Guidelines on Programming

The Development Assistance Committee (DAC) of the Organisation for Economic Co-operation and Development (OECD) is actively involved in establishing guidelines on how to prevent and reduce armed violence.

In 2005, the OECD-DAC High-Level Meeting of Ministers and Heads of Aid Agencies agreed that official development assistance should also be used for conflict prevention and peacebuilding activities, including the international combat against the illicit trade in and abuse of small arms and light weapons. Based on this decision, OECD-DAC published a report entitled Armed Violence Reduction: Enabling Development in 2009.

The publication features a framework for armed violence reduction (AVR) programmes. Given the complexity of the issue and the risk to do further harm, it is important that development programming be AVR-sensitive. This requires programming to be informed by an understanding of armed violence dynamics, underlying risk factors, and effects in order to avoid exacerbating any of these elements.

The report finds that early analysis can help development practitioners avoid generating negative and unintentional consequences. Examples include ensuring that the provision of clean drinking water does not aggravate inter-pastoral or pastoral–local community tensions; understanding when a disarmament programme might render a community vulnerable to attack by other armed groups; and identifying when development assistance provided to one group (such as refugees or ex-combatants) can exacerbate tensions between that group and the broader community. Conflict-sensitive approaches can often be adapted to non-conflict situations in order to anticipate how development interventions could potentially reduce (or exacerbate) armed violence.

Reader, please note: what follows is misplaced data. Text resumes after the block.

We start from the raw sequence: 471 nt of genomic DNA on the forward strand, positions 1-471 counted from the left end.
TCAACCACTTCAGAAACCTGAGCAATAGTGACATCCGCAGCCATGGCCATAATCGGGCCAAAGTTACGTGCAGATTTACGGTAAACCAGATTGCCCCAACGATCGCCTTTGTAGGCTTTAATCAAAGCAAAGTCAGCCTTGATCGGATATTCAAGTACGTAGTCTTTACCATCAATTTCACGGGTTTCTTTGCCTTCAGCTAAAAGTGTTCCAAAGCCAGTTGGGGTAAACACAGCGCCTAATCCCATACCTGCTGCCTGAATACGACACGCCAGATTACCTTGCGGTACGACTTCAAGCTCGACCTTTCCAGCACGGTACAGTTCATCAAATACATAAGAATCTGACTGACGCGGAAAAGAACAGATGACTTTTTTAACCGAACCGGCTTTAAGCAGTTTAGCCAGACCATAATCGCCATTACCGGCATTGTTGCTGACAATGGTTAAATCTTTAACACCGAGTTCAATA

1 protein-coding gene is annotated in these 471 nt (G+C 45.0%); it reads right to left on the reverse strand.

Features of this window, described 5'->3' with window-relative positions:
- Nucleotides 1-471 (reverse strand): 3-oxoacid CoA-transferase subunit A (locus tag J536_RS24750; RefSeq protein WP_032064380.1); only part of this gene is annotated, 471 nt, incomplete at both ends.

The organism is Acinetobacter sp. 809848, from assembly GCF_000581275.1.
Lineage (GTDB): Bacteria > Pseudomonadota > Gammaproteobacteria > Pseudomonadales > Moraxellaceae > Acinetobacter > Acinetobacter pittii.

Analysis for AVR sensitivity requires the input and perspectives of local actors and beneficiaries. This should not be a one-time assessment. An impact review should be conducted when decisions are made about the programming portfolio on the national, municipal, or local level, when programmes and projects are designed and planned, and after these programmes and projects are implemented. The analysis should be conducted at the national level as well as at the level of programme implementation. Beyond AVR sensitivity, programming can be:

  • Direct, meaning programming that specifically targets the prevention and reduction of armed violence and its effects. New AVR direct programming approaches are currently emerging.
  • Indirect, meaning development programming streams that are not focused solely on reducing or preventing armed violence, but that mainstream AVR elements so that programming is AVR-sensitive and includes AVR sub-goals.